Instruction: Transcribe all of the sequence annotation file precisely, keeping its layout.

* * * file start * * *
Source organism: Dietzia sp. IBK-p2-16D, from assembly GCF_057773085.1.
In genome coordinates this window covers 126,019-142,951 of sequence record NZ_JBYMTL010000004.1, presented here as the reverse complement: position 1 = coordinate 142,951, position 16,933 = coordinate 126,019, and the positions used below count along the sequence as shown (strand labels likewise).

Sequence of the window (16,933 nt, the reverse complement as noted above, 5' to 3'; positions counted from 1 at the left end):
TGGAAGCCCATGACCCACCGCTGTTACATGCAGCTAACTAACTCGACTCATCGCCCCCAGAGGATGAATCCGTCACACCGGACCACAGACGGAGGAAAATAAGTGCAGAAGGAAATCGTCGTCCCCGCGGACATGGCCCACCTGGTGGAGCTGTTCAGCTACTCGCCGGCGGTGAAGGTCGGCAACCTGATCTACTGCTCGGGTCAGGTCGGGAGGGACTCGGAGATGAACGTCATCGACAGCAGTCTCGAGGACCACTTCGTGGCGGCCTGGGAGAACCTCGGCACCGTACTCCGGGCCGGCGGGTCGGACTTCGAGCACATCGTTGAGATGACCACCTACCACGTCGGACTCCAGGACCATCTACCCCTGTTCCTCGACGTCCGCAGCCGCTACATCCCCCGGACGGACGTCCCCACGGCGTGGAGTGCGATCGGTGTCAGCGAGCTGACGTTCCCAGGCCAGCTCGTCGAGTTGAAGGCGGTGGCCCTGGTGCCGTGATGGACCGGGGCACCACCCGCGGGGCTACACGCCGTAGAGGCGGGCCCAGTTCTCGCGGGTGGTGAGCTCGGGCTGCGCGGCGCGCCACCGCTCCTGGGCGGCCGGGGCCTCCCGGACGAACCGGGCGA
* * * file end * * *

Source organism: Dietzia sp. IBK-p2-16D, from assembly GCF_057773085.1.
In genome coordinates this window covers 126,019-142,951 of sequence record NZ_JBYMTL010000004.1, presented here as the reverse complement: position 1 = coordinate 142,951, position 16,933 = coordinate 126,019, and the positions used below count along the sequence as shown (strand labels likewise).

Sequence of the window (16,933 nt, the reverse complement as noted above, 5' to 3'; positions counted from 1 at the left end):
TGGAAGCCCATGACCCACCGCTGTTACATGCAGCTAACTAACTCGACTCATCGCCCCCAGAGGATGAATCCGTCACACCGGACCACAGACGGAGGAAAATAAGTGCAGAAGGAAATCGTCGTCCCCGCGGACATGGCCCACCTGGTGGAGCTGTTCAGCTACTCGCCGGCGGTGAAGGTCGGCAACCTGATCTACTGCTCGGGTCAGGTCGGGAGGGACTCGGAGATGAACGTCATCGACAGCAGTCTCGAGGACCACTTCGTGGCGGCCTGGGAGAACCTCGGCACCGTACTCCGGGCCGGCGGGTCGGACTTCGAGCACATCGTTGAGATGACCACCTACCACGTCGGACTCCAGGACCATCTACCCCTGTTCCTCGACGTCCGCAGCCGCTACATCCCCCGGACGGACGTCCCCACGGCGTGGAGTGCGATCGGTGTCAGCGAGCTGACGTTCCCAGGCCAGCTCGTCGAGTTGAAGGCGGTGGCCCTGGTGCCGTGATGGACCGGGGCACCACCCGCGGGGCTACACGCCGTAGAGGCGGGCCCAGTTCTCGCGGGTGGTGAGCTCGGGCTGCGCGGCGCGCCACCGCTCCTGGGCGGCCGGGGCCTCCCGGACGAACCGGGCGA